3.6. Securing the cluster: Keepalived secret

It is highly recommended to modify the keepalived shared secret in your cluster to prevent attacks.

From the PacketFence web administration interface, go in Configuration/System Configuration/Cluster and change the Shared KEY. Make sure you restart keepalived on all your servers using /usr/local/pf/bin/pfcmd service keepalived restart

4. Understanding the Galera cluster synchronization

The Galera cluster stack used by PacketFence resembles a lot to how a normal MariaDB Galera cluster behaves but it contains hooks to auto-correct some issues that can occur.

A lot of useful information is logged in the MariaDB log which can be found in /usr/local/pf/logs/mariadb_error.log

4.1. Quorum behavior

A loss of quorum is when a server is not able to be part of a group that represents more than 50% of the configured servers in the cluster. This can occur if a node is isolated from a network perspective or if more than 50% of its peers aren’t alive (like in the case of a power outage).

The Galera cluster stack will continuously check that it has a quorum. Should one of the server be part of a group that doesn’t have the quorum in the cluster, it will put itself in read-only mode and stop the synchronization. During that time, your PacketFence installation will continue working but with some features disabled.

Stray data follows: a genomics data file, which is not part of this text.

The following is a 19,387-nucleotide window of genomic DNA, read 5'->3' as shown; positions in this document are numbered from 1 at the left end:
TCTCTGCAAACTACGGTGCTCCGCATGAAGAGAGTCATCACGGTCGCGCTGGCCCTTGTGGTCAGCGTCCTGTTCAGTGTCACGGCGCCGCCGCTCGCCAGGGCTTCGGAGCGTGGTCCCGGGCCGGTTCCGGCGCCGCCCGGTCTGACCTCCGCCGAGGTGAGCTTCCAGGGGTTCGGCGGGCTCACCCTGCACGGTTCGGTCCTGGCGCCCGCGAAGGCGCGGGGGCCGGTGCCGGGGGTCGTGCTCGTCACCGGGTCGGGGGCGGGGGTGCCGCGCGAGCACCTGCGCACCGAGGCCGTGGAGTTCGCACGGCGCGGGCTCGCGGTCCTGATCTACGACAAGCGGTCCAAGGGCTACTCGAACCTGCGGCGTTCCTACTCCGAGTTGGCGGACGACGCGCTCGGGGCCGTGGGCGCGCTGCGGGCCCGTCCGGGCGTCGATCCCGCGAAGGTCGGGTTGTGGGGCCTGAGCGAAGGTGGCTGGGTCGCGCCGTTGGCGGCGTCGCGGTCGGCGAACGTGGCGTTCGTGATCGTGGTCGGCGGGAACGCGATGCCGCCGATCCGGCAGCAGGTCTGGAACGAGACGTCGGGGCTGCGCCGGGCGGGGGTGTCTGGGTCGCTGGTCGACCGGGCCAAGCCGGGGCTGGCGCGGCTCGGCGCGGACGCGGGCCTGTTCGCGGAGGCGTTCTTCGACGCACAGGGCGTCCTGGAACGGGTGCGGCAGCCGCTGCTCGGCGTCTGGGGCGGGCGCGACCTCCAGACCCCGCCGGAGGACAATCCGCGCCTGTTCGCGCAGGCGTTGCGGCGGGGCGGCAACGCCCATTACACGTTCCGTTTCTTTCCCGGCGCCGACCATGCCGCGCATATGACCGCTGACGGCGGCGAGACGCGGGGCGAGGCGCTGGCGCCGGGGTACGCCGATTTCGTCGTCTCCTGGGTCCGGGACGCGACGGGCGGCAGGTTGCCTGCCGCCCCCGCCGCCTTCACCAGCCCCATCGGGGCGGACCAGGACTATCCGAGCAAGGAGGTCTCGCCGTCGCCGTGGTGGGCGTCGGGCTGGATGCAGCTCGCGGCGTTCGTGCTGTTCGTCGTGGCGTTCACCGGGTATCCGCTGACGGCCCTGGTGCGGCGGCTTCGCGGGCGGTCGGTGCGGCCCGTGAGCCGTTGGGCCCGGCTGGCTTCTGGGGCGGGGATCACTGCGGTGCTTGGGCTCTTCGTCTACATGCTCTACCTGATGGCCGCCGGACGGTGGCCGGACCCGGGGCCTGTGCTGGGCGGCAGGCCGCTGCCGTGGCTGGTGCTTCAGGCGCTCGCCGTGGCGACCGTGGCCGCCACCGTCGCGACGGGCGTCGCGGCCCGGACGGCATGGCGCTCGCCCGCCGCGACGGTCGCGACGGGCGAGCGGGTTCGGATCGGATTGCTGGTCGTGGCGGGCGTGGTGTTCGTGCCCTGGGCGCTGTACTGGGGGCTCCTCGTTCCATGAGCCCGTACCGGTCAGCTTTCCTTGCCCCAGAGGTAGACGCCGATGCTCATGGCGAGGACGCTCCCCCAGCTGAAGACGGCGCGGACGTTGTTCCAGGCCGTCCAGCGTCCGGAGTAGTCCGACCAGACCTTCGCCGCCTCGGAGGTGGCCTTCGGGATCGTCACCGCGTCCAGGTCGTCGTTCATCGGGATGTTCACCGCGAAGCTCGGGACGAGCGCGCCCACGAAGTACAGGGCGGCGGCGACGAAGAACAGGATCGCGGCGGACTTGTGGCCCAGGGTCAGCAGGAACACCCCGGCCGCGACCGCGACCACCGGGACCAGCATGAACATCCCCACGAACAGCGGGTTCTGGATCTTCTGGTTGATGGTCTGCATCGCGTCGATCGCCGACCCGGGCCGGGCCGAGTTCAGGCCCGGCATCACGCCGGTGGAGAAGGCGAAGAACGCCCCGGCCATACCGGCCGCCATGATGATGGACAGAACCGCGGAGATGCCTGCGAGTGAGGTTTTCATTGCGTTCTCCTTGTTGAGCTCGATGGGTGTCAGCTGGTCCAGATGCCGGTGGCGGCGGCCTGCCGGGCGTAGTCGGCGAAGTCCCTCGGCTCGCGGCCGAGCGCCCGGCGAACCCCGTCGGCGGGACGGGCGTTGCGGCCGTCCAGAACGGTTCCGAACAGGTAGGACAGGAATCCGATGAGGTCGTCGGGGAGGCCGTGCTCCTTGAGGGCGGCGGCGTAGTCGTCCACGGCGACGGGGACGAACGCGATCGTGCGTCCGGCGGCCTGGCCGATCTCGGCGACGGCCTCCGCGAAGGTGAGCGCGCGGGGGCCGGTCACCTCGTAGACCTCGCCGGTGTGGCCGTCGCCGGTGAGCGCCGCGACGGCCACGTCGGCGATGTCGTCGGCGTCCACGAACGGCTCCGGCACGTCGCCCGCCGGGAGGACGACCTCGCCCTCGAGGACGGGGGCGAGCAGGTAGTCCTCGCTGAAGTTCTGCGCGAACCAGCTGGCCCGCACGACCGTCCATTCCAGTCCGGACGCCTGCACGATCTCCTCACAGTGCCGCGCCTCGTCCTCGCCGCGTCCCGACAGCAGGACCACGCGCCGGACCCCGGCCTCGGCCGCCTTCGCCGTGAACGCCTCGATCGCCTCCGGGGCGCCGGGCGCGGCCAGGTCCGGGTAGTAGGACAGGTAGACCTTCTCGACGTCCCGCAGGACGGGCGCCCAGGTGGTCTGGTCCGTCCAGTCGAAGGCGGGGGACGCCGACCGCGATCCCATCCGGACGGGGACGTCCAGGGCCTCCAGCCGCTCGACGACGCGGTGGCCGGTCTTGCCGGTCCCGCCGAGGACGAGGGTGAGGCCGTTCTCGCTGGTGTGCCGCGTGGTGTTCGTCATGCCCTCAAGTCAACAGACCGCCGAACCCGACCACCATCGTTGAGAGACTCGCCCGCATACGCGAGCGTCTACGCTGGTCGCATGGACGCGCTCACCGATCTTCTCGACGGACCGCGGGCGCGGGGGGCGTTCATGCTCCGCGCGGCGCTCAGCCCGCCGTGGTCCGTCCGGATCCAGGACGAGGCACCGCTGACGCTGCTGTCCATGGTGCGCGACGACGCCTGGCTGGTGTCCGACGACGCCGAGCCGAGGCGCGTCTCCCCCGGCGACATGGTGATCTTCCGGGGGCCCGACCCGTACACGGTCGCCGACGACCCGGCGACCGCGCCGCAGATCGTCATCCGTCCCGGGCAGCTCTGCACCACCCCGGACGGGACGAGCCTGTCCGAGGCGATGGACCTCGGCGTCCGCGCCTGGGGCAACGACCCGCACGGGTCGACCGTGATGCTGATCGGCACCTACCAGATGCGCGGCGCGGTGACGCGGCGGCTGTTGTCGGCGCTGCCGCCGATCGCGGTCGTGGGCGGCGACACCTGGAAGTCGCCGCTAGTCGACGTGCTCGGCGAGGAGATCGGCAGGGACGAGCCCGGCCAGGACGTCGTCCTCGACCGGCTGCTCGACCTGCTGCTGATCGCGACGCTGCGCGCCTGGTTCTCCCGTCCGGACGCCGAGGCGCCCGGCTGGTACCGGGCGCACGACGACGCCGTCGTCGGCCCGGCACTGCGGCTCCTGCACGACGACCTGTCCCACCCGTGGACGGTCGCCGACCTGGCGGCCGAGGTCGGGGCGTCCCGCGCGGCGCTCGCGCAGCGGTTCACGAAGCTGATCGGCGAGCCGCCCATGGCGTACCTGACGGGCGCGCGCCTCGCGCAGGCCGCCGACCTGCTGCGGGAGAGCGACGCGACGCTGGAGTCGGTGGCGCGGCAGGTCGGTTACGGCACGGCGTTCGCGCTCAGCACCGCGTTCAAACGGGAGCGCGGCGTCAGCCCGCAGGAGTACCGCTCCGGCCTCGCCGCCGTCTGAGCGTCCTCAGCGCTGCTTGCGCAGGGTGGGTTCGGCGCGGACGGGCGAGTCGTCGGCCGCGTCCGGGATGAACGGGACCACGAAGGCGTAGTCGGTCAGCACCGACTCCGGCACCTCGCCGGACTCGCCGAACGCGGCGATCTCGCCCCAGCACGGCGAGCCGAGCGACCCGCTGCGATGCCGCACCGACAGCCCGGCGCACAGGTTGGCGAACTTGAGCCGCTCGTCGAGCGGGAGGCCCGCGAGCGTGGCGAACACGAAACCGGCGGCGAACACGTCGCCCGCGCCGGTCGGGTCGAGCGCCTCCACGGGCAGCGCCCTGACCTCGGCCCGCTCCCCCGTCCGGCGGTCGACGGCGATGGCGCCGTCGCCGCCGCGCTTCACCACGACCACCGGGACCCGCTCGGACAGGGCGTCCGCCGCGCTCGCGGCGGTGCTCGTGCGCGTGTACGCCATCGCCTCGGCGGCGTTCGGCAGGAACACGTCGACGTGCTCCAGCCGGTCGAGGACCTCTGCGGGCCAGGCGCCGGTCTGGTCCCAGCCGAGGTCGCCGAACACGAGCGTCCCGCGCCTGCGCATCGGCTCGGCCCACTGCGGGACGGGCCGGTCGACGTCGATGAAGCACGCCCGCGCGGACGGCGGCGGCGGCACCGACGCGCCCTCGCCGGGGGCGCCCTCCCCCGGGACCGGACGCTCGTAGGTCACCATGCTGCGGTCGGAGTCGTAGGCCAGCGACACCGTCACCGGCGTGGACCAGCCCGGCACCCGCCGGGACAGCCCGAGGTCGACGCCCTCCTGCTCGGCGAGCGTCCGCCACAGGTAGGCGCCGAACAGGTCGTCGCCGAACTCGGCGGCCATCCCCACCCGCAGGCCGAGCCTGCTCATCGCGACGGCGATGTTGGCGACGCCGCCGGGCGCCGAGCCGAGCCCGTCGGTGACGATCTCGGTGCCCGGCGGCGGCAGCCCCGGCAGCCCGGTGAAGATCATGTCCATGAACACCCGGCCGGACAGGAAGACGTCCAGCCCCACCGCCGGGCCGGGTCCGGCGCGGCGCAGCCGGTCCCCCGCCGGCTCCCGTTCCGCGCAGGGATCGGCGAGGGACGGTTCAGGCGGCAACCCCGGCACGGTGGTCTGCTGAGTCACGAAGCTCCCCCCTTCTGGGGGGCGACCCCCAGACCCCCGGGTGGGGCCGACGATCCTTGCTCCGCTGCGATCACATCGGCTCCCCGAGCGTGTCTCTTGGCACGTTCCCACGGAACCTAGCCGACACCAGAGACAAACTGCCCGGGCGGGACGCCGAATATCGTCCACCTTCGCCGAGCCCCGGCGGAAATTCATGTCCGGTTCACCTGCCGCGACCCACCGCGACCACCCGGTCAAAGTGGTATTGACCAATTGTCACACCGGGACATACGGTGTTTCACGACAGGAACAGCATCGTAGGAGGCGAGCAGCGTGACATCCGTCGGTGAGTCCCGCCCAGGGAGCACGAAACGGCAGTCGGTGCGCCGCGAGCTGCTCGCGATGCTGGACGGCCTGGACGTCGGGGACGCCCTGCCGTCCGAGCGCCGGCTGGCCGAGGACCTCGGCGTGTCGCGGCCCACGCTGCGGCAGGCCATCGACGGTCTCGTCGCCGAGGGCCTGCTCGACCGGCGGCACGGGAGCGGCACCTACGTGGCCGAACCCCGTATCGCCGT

• RADIUS MAC Authentication: Will continue working and will return RADIUS attributes associated with the role that is registered in the database. If VLAN or RADIUS filters can apply to this device, they will but any role change will not be persisted.

  • RADIUS 802.1X: Will continue working and if Dot1x recompute role from portal is enabled, it will compute the role using the available authentication sources but will not save it in the database at the end of the request. If this parameter is disabled, it will behave like MAC Authentication. VLAN and RADIUS filters will still apply for the connections. If any of your sources are external (LDAP, AD, RADIUS, …​), they must be available for the request to complete successfully.

  • Captive portal: The captive portal will be disabled and display a message stating the system is currently experiencing an issue.

  • DHCP listeners: The DHCP listeners will be disabled and packets will not be saved in the database. This also means Firewall SSO will not work during that time.

  • Web administration interface: It will still be available in read-only mode for all sections and in read-write mode for the configuration section.